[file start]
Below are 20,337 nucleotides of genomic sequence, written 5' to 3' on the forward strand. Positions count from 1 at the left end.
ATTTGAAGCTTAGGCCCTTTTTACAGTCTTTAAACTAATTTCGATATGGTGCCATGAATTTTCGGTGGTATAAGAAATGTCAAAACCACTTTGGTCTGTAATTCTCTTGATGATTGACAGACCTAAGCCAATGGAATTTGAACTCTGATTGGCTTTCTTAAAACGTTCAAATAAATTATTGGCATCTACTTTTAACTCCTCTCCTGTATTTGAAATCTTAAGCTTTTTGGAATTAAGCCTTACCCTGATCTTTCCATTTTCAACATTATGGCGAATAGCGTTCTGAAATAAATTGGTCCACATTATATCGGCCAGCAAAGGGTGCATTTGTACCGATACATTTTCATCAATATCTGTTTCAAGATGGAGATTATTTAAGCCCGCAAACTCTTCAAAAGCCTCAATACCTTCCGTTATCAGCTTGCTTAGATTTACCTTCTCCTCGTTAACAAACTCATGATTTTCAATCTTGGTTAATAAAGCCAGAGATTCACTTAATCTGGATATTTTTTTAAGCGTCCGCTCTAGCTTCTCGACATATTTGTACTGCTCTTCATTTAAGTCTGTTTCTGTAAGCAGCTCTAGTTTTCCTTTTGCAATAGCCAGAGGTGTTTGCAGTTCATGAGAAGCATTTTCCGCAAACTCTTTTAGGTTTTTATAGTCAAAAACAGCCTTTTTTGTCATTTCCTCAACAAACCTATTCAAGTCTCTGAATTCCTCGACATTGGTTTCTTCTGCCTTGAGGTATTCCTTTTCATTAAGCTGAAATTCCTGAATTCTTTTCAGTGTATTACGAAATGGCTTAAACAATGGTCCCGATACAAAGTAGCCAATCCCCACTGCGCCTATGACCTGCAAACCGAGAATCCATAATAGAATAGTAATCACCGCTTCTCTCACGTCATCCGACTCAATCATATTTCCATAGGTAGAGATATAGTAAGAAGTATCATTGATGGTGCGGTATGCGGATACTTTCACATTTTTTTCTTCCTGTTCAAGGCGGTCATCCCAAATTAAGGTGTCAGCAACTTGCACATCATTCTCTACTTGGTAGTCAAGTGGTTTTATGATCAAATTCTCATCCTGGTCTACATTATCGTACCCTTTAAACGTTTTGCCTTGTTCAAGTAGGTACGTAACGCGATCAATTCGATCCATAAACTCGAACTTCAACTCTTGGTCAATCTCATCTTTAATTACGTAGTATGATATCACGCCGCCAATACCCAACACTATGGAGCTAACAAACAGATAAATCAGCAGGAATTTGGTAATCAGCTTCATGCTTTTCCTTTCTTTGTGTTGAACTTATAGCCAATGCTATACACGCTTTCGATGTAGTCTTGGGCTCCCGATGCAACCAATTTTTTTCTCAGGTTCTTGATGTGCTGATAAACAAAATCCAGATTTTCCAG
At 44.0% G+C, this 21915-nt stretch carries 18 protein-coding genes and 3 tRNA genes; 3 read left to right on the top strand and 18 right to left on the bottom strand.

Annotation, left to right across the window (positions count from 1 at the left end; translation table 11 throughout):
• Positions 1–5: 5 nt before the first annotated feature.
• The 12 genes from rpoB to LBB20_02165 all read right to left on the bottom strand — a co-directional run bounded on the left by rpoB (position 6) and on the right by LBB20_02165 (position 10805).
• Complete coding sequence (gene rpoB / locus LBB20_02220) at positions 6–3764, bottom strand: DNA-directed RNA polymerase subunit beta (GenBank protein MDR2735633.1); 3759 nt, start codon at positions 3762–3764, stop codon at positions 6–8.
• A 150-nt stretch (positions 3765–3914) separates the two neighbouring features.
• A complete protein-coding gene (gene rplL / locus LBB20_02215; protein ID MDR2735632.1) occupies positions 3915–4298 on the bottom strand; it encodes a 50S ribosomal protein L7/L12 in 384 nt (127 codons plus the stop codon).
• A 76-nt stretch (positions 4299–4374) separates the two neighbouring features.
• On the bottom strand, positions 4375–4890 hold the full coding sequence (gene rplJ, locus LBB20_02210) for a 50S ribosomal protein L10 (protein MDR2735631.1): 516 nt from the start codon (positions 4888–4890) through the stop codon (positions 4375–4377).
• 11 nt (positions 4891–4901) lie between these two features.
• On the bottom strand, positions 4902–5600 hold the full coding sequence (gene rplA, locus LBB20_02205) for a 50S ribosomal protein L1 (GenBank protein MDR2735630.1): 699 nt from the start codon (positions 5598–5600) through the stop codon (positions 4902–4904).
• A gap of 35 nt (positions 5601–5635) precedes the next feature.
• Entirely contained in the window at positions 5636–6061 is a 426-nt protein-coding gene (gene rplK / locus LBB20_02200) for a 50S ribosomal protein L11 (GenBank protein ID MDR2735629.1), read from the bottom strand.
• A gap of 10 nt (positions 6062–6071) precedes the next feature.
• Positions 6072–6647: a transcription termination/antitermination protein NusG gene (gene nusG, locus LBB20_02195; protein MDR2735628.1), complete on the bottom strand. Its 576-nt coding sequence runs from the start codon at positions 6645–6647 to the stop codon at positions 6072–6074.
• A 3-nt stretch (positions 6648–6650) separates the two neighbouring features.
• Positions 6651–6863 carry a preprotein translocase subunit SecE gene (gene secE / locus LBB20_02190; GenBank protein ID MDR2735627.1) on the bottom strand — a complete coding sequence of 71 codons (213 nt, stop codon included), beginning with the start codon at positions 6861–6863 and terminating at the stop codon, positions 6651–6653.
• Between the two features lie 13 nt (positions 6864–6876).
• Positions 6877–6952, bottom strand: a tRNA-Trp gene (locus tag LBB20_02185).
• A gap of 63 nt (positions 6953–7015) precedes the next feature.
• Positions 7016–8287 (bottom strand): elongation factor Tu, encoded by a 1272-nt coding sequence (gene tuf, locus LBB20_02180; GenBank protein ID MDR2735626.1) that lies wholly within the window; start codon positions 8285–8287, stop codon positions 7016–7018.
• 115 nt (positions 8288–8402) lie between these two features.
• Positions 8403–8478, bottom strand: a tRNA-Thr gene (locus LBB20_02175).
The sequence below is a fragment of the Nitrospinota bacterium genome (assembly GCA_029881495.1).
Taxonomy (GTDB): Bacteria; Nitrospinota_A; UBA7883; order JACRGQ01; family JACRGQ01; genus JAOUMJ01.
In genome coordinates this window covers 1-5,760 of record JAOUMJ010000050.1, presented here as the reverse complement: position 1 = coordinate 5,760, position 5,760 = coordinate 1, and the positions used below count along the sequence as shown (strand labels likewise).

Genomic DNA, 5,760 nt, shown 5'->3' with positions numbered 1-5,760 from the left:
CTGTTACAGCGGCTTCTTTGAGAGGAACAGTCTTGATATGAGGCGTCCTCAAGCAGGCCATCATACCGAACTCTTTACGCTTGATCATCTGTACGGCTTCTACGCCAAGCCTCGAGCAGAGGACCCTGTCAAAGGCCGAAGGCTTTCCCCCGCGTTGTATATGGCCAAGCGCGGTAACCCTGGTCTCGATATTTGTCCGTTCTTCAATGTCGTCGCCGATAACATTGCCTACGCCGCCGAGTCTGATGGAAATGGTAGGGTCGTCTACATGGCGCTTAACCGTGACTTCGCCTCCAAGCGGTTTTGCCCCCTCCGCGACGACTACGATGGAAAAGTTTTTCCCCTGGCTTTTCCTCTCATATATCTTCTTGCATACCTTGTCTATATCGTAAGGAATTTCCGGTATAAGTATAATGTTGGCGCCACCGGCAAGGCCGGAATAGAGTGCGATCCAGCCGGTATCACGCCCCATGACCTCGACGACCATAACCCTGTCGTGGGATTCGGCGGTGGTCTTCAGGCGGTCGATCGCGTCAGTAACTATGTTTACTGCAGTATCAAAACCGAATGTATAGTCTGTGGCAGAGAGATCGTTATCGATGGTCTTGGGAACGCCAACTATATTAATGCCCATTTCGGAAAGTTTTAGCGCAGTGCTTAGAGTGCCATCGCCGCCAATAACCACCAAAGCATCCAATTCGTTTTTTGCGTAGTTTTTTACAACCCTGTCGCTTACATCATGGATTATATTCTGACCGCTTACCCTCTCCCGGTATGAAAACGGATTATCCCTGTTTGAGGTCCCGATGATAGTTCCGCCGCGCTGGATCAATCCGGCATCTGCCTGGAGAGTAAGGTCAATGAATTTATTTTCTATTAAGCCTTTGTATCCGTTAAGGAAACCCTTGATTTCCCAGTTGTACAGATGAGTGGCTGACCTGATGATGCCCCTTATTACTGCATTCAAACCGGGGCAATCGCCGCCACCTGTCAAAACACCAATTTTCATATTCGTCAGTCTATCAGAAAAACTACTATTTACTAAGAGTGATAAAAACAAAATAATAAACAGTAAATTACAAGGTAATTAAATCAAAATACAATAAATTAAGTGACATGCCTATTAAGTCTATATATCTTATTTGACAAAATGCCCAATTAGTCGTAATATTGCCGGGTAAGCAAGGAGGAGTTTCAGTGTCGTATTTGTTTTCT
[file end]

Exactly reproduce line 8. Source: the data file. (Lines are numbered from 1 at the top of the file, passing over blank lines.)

• A 150-nt stretch (positions 3765–3914) separates the two neighbouring features.